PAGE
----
In separate reports they slammed “weak oversight and a failure to achieve value for taxpayers money.”

Labour will work in a different way with businesses.

We know there are no quick fixes to create the conditions necessary for companies to thrive.

Economies are the result of the complex interaction of individuals, families, the state and firms.

Trust, traditions, institutions, rule of law, workers’ and consumers’ rights, banking all matter.

Businesses are vital to eradicating poverty and inequality.

But companies make choices about how they operate. We want to support them to make the right choices.

The right choice to treat workers with dignity and respect.

The right choice to ensure supply chains are ethical and sustainable.

And the right choice to pay tax where they operate.

First, workers’ rights.

One of the first acts of this Government was to cut DFID’s funding to the International Labour Organisation.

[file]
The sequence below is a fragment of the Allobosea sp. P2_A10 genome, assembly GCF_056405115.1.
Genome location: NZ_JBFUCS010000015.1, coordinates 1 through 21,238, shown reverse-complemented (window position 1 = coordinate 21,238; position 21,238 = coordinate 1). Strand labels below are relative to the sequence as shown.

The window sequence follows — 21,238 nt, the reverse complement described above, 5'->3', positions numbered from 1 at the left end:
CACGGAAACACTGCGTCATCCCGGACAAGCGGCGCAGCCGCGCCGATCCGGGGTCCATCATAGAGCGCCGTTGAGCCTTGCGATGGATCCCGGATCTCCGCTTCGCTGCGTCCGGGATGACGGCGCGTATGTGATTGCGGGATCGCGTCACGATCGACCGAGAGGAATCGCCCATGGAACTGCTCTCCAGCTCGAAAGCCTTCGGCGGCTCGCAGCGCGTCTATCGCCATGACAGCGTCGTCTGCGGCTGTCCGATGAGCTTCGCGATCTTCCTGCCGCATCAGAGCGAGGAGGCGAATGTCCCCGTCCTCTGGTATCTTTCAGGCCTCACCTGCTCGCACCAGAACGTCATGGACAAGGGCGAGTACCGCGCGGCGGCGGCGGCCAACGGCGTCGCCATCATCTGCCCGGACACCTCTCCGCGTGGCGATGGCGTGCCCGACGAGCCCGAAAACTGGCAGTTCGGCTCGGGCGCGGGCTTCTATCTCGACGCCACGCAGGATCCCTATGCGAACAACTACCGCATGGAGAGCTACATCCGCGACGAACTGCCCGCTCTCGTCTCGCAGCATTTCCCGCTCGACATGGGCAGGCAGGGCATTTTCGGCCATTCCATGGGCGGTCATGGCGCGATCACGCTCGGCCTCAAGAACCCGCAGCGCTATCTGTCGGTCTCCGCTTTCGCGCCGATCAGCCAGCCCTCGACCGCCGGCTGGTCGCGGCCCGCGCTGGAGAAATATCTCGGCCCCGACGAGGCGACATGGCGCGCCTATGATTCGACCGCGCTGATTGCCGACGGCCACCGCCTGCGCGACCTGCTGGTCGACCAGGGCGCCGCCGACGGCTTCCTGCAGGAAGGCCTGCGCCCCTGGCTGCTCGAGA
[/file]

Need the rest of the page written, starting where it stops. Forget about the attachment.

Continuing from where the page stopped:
Labour will reverse this ideologically-driven decision – by reallocating within planned spending.

We will support trade unions to ensure the voice of workers is heard by government and companies alike.

There is no better route out of poverty than a job.

Labour. It’s our name.

But not just any job.

Not work that enslaves people.

Not work that keeps children out of school, trapped  in poverty.

Not work that is an affront to our common humanity and human dignity.

Every 15 seconds a worker dies from a work-related accident or disease

That’s over two million people a year.

168 million child workers.  A scar on the conscience of the world.

Some performing backbreaking work on family farms.

Some are sold into prostitution.

Others sew sequins onto clothes for pennies.

We cannot wait for another Rana Plaza disaster to clean up fashion’s dirty secret.

1,200 people killed – many making clothes for British shoppers.

And two years on the victims compensation fund is still nine million dollars short.

No more fashion victims.

Workers must have access to decent work, decent pay and rest breaks, and the freedom to join a trade union.

The right to negotiate pay and conditions, must be universal.